Small-town charm on display for 4th of July | PostIndependent.com

Small-town charm on display for 4th of July

Post Independent staff

“Kid” is a relative term, especially on the 4th of July.

Just ask the residents of Carbondale’s Crystal Meadows Senior Housing who found a spot in the annual Carbondale July 4th Kids Parade on Main Street Thursday morning.

Behind all the children on bikes and scooters, and parents shuffling along beside them making sure they didn’t run into one another, was Carbondale’s active senior contingent.

Lee Dudley was at the wheel of the Crystal Meadows pedal cart, adorned with red, white and blue decorations and a sign reading, “The Wrinkle Ranch Riders.”

The sign had a few wrinkles of its own after it got left out in the sprinklers Wednesday night, Dudley said.

“We all got together and made the sign, and put on the decorations,” Dudley said. “It’s a lot of fun to be out here with the kids.”

Jerilyn Nieslanik, manager at Crystal Meadows, said the pedal cart has been put to good use since it was purchased with donations from Alpine Bank and the Rotary clubs of Carbondale.

“It gets the residents out to have some exercise and fun times,” she said. “It brings out the kid in all of us, no matter how old you are.”

Among those riding in the cart Thursday was Crystal Meadows resident Alyce Perry.

“It means a lot in a small-town community. Everyone enjoys getting out a bit, and I enjoy being able to have my grandkids around me,” said the 12-year senior housing resident.

Marcia Provost tagged along on her three-wheeler.

“The Fourth is about getting together as a community and having fun,” Provost said. “It’s just wonderful to see people smile, especially in this day and age. And what a perfect Colorado day!”

In Glenwood Springs’ Two Rivers Park Thursday evening, crowds enjoyed games, food, music from the Symphony in the Valley and the Hazel Miller Band, and a laser light show to top it off.

“I look forward to the festivities and everything, the excitement the crowd, the food,” said Karin White of Glenwood Springs. “I’ve been here 40 years and I’ve been to all of these activities.”

Janet Peargin of Glenwood Springs added, “It’s just such a beautiful day and we get to watch everybody going by on the rafts.

“It’s kind of funny, the town feels quiet, like everyone is in their backyard having small parties with neighbors,” she added. “But then you come here to the park and you realize there is a whole gathering, which is really fun.”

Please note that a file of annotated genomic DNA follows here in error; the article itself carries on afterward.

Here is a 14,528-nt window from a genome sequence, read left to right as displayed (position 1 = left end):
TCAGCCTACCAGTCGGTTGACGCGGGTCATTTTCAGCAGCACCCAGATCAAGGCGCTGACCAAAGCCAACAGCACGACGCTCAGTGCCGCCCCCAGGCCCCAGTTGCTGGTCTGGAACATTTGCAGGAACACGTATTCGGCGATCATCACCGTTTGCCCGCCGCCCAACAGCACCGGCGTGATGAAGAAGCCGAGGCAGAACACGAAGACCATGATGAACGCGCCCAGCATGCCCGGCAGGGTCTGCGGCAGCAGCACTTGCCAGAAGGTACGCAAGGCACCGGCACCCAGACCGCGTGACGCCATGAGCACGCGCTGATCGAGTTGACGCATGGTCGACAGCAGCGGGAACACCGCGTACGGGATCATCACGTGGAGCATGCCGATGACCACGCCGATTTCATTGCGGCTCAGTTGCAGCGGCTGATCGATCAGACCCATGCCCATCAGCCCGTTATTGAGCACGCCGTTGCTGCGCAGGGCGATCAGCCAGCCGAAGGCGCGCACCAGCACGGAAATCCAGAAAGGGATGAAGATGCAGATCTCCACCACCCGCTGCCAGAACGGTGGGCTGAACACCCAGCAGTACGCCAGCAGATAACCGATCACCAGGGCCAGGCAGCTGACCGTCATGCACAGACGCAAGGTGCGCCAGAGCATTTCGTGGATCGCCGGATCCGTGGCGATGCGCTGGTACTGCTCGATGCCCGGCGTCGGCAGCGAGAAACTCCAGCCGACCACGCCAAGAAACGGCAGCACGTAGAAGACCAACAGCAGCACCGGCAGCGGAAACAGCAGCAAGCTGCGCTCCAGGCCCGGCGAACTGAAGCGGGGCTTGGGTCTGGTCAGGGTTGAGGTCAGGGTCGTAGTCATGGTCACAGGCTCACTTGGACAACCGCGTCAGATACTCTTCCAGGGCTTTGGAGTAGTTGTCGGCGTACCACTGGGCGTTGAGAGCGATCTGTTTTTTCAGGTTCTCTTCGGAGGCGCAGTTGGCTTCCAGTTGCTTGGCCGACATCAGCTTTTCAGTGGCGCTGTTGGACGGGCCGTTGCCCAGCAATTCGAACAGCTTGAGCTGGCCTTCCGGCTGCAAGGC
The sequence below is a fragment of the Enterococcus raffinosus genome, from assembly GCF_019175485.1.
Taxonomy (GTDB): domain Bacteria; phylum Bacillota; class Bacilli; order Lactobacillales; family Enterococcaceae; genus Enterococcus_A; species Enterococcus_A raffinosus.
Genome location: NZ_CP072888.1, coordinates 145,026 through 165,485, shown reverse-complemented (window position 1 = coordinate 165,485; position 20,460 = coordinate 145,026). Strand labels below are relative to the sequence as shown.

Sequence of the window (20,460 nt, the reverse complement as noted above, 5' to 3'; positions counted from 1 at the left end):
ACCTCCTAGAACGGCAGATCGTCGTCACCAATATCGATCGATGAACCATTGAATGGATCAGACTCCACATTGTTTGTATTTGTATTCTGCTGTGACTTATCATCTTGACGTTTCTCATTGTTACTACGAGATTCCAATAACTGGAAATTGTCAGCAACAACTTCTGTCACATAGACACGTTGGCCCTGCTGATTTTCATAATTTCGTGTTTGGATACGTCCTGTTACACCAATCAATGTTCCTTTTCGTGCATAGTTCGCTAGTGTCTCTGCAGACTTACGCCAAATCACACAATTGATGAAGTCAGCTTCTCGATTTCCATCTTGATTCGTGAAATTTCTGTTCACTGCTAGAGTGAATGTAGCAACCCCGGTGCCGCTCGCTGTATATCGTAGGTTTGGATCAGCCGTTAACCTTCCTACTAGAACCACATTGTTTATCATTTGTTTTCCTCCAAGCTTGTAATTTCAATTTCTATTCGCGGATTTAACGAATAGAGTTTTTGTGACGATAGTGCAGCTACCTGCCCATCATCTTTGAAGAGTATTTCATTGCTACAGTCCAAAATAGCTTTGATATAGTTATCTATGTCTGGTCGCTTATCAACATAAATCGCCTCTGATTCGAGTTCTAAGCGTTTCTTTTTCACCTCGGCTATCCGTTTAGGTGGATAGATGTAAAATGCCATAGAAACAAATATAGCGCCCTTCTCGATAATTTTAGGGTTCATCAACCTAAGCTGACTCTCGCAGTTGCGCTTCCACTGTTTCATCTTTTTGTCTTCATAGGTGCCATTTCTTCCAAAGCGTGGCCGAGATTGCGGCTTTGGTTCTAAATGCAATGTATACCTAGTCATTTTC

Sharon Young was one of the members of Symphony in the Valley playing patriotic music for the occasion.

“This is kind of a fun party,” she said. “There is a chance for people to get here and not have to worry about bringing a picnic, because there’s plenty of food and seeing people they know and hopefully enjoying some good music.”

Another Symphony members, Don Parkison, agreed.

“We like to see anything that is centered around Glenwood. We did the same thing in Rifle (July 3 concert),” he said. “It’s kind of fun to compare and contrast it.”

Fireworks light up Rifle

Rifle had it’s Independence Day celebration on Wednesday evening.

After a short delay because of a car parked in front of a fire hydrant, the large crowd that turned out at Centennial Park was treated to a show they will soon not forget.

Event officials and the Rifle Fire Department would not start the pyrotechnic display due to safety concerns of not being able to access the hydrant near the intersection of Sixth Street and Railroad.

The 20-minute delay had people chanting “tow the car.”

Once the vehicle was removed, the show lit up the blackness of night that had fallen on western Garfield County late Wednesday evening.

The traditional fireworks display that was canceled last year due dry conditions and fire danger on the Western Slope did not disappoint.

More than 20 minutes of brilliant red, white and blue colors and awe-inspiring explosions over Rifle had the community and all the patrons attending the event in a patriotic mood for to kick off to Independence Day.

Post Independent staffers John Stroud, Kyle Mills and Chelsea Self contributed to this report.


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